I try not to go overboard with follow up, but I try to follow up until I’m told no because sometimes people are just really forgetful and want to book a session but need to be reminded.
Especially in professional cuddling, I notice that many potential clients are really self-conscious if I don’t take the initiative to schedule a session or make contact with them; they think I just don’t like them!
Google Adwords.
My friend Ronnie Deaver helped me set up my first simple Google Adwords campaigns last year-- apparently no one was buying Google ads for “Professional Cuddler Boston,” so that was a really quick way to get seen.
Our ad was short and to the point since we assumed someone googling that was looking for a cuddler and already familiar with what to expect, so the ad was simple (and emphasized free parking, a hot commodity in Boston) and linked to my request form.
It cost me a lot of money though and I saw some leads turns into clients but not that many, so I ended the campaign.
Unintentional SEO.
Shortly after ending the Google Ad campaign, I started getting a curious number of leads the next few months that said I was the fifth website on the first page of Google when they searched “Professional Cuddler Boston”.
Upon talking to Ronnie, he told me that when ads perform well for certain search words, Google rewards you with higher search results. I’m sure this would improve more if I put more efforts in this direction. I also got a popular article written about me on Student Loan Herothat got picked up and linked back to me on several other websites, so that was also a factor that I didn’t plan on helping me do well in Google ranking.
If nothing else, get backlinks to your website as often as possible!
Coffee Talks.
I was getting a lot of leads submitting a form and many had told me they wanted to do this but felt weird cuddling with a stranger.
So I thought “Well, let’s not be a stranger then!” And that’s how Coffee Talks were born. Potential clients could sign up for a half hour time slot to meet me for coffee at the local Starbucks and talk about their cuddling needs. I posted the signup link on local Facebook groups to let them know I was doing that, which sparked some interest from locals and strangers.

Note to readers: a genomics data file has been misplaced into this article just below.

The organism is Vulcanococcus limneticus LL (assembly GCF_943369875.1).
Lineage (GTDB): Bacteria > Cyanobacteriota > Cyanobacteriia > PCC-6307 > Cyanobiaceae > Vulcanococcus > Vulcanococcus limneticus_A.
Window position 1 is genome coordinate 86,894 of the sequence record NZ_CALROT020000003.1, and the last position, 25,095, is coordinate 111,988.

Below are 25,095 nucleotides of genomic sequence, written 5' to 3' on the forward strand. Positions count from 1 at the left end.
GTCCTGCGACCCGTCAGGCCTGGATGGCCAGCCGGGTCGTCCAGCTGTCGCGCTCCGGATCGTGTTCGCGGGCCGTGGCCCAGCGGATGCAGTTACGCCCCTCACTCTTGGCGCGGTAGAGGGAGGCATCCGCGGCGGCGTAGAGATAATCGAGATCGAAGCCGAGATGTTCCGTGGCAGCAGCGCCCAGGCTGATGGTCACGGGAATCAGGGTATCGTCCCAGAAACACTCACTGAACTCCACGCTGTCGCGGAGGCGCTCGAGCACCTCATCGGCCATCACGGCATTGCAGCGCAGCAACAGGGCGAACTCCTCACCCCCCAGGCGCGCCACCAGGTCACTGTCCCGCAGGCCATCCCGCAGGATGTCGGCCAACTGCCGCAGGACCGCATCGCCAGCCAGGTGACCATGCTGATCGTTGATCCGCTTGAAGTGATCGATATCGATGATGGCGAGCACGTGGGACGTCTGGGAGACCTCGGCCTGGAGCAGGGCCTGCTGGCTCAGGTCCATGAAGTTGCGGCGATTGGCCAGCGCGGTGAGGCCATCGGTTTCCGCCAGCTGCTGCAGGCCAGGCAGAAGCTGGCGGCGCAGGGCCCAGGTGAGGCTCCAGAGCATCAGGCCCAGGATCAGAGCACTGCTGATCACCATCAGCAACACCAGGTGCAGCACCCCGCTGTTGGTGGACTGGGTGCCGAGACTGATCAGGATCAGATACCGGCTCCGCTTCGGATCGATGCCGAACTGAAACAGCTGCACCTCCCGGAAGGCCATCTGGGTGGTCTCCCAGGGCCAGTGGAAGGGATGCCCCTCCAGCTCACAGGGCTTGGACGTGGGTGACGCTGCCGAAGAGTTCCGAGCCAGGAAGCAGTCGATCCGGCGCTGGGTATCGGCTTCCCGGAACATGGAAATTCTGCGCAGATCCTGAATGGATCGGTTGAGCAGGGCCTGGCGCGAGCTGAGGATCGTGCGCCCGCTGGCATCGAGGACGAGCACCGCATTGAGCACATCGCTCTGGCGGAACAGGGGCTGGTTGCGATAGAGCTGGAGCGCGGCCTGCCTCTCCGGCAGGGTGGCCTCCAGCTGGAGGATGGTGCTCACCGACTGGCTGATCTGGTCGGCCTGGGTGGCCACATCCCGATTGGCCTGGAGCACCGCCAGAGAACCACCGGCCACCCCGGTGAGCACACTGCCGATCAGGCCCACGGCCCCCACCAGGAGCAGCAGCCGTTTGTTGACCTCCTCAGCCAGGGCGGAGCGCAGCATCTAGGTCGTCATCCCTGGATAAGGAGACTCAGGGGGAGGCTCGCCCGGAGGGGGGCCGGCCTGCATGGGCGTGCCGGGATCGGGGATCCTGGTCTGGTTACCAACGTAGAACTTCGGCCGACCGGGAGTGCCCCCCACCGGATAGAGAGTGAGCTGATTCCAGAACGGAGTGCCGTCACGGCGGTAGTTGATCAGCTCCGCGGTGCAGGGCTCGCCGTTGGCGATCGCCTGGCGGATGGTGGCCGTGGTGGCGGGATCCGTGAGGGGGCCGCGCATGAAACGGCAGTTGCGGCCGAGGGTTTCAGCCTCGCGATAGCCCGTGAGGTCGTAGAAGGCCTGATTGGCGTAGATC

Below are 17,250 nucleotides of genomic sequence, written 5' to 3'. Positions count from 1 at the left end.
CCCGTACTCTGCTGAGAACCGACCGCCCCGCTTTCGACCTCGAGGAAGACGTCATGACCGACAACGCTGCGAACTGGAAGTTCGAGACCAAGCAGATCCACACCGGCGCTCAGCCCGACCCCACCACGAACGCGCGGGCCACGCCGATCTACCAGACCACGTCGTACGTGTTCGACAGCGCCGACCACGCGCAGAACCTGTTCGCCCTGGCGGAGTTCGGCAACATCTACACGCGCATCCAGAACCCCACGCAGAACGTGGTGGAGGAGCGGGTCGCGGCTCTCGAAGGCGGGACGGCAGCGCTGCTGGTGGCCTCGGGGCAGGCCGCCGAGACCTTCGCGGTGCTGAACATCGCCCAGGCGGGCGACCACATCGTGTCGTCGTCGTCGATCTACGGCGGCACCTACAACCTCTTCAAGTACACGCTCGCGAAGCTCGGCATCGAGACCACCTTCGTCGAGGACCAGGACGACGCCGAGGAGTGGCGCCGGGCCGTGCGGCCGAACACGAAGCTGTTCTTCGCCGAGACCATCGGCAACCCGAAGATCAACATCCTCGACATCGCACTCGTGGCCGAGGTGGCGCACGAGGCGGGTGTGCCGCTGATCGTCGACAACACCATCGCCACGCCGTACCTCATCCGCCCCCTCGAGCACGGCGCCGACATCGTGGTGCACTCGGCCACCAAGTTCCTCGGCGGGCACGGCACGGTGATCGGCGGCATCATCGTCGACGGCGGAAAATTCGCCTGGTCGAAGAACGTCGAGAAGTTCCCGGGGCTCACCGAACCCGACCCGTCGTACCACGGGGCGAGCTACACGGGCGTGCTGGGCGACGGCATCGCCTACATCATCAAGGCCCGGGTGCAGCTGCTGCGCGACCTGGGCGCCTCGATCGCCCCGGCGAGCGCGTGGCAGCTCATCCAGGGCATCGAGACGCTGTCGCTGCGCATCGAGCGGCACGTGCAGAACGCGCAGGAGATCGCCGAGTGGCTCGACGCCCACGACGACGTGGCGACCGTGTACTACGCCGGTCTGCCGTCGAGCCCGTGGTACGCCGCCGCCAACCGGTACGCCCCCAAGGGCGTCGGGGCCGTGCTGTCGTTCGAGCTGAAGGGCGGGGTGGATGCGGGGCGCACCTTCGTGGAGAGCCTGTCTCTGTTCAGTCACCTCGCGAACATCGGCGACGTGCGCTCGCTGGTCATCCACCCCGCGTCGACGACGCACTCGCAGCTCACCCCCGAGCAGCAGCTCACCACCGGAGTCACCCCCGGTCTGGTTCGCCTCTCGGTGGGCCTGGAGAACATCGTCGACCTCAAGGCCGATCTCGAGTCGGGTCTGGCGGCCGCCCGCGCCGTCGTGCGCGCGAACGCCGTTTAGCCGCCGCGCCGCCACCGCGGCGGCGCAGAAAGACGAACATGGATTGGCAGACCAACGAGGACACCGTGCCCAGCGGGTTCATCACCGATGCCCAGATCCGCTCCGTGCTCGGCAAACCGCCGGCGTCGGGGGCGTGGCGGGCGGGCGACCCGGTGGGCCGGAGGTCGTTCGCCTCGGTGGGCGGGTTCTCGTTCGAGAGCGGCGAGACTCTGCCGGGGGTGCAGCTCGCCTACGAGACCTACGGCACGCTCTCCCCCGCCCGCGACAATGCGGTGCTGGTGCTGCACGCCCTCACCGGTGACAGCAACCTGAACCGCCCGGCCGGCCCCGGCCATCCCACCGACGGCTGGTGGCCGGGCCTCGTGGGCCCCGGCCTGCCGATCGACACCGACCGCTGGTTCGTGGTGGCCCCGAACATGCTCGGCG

This is a very time-consuming method and not scalable. However, the quality of the clients I got from this method were the highest of any of the methods I’ve used.
Prepaid packages for clients.
My hourly rate is $100/hour (typical for the industry is $60-$80/hour), so I like to incentivize returning clients by giving them lower rates for paying in advance.
This helps me by giving me money and cuddle hours scheduled in advance, it helps them by saving them money. Everybody wins.
I have one package that incentivizes sessions to be less than $70/hour if they pay in advance (I do allow for payment plans upon request).
As far as my cuddling teaching side of my business goes, when the GDPR law took place, I did the unthinkable: I threw away my list of 300+ subscribers for my professional cuddling business. Instead, I started it from scratch to create better reasons for people to join my email list so I had higher quality email subscribers.
So I created things like a What it Takes to be a Great Professional Snuggler Guide for the beginning cuddler, webinar signup lists (there will be more webinars in the future!), the waitlist for Sam’s Snuggle School, and One Week to More Cuddles Guide for the experienced cuddler. I write to this list every other week if not every week. This list was helpful for when I initially launched Sam’s Snuggle School this past November. Over 25% of my new list bought my course!

How are you doing today and what does the future look like?

The past few months have been me planning out big grand plans for my cuddling community now that I’ve had a bigger stage, figuratively and literally, in 2018 than I ever have before. This January I started a three-month experienced cuddler course with my friend Peter Benjamin called “Cuddle with Your Whole Self” which is surrounded around bringing deeper connection not only into your client sessions but into your entire life. We get on Zoom calls and teach and do connection exercises live together to teach our students. As of writing this we’re three classes in and I’m really happy with how the course is coming along so far. I’m already seeing a huge difference in our cuddlers’ mindsets.
Unfortunately after a wildly successful finish to my year in December and planning out how to move forward with gaining and retaining clients, I got a wrench thrown into my cuddling plans by tearing my meniscus! I currently can’t walk or cuddle like this unfortunately, but it does mean I get to work on more projects for cuddlers like I’ve wanted to. I’m really thankful I started building that email list the right way back in May now so I can continue making income even without having to cuddle right now.